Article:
Belgrade’s own sense of self has been heavily impacted by the rise and fall of Yugoslavia, especially the loss of global standing garnered from its role as a leader of the Non-Aligned Movement. The death of Tito and the end of the Cold War meant that the city could claim only to be a regional as opposed to international capital (though one often despised, rhetorically at least, by many of its neighbours). The pomp and ceremony of the socialist years, and the colourful delegations of world leaders, quickly become a thing of the past. Today, legacies of mass administration abound; the National Assembly (which once housed representatives from Yugoslavia’s six Republics and two Autonomous Provinces), the Palace of Serbia (formerly the Palace of the Palace of the Federal Executive Council of Yugoslavia) are all reminders of Belgrade’s shifting and diminishing purpose. Embodied in Beograd na vodi, therefore, is the promise of a return to the world stage — a world not of non-alignment, but of global capital. Even though the city’s residents may struggle to experience this elevated standing, the development offers an opportunity to restore some of the lost pride of the last twenty plus years.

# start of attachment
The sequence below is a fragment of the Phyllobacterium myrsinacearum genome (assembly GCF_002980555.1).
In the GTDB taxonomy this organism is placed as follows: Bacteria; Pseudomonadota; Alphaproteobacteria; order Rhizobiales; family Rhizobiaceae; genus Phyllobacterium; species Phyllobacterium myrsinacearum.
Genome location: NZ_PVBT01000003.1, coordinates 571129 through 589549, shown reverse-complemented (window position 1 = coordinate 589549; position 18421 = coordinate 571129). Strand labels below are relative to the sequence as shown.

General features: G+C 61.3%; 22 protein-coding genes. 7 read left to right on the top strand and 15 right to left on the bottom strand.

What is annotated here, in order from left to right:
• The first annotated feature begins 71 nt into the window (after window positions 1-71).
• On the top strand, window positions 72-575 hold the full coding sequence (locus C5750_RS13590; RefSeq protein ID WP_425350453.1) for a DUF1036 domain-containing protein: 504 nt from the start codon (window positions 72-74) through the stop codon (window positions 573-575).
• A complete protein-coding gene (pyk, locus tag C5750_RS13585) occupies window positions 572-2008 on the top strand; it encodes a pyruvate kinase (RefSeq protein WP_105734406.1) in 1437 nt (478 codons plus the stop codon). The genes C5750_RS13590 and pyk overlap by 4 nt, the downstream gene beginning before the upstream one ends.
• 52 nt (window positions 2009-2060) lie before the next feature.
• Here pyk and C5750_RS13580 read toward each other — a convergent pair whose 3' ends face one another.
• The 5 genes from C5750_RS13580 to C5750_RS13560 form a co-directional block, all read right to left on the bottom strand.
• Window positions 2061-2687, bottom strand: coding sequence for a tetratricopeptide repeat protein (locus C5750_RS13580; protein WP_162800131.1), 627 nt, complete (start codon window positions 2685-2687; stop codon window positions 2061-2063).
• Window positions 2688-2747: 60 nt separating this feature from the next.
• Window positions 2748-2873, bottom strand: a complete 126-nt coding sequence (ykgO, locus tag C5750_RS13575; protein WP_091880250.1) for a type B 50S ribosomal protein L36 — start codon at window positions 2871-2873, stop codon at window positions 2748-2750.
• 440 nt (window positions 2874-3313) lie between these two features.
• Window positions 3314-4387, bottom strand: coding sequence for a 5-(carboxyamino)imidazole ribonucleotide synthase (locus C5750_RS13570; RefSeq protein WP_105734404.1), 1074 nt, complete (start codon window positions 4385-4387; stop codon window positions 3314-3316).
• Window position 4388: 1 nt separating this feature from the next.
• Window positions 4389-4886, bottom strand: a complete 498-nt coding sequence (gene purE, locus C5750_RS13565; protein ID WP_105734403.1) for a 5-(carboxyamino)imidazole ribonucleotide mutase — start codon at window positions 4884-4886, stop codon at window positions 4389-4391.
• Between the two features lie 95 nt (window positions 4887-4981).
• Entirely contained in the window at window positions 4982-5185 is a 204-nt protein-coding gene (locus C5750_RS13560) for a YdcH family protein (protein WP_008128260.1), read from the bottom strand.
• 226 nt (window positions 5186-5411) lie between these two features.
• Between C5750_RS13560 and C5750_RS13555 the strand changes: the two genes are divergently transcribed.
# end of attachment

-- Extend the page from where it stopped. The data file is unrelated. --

These various ruptures remain visible on many of Belgrade’s disparate streets, where historical phases or events are witnessed in unexpected places. Dragoslava Jovanovica, for one, a rather non-descript street in downtown Belgrade, linking Terazije to Nikola Pašić Square, embodies Belgrade’s curiosity and seeming curse. It is a street devoid of consistency and, in many respects, charm. A pre-fabricated socialist construct sits sandwiched between two buildings from the interwar years; one renovated, the other stained by the White City’s traffic. And yet this street is not unique. It is a theme that is repeated across the city. Belgrade has experienced a litany of failed histories – some of its own making, some the failures of others – that are etched into face of the city.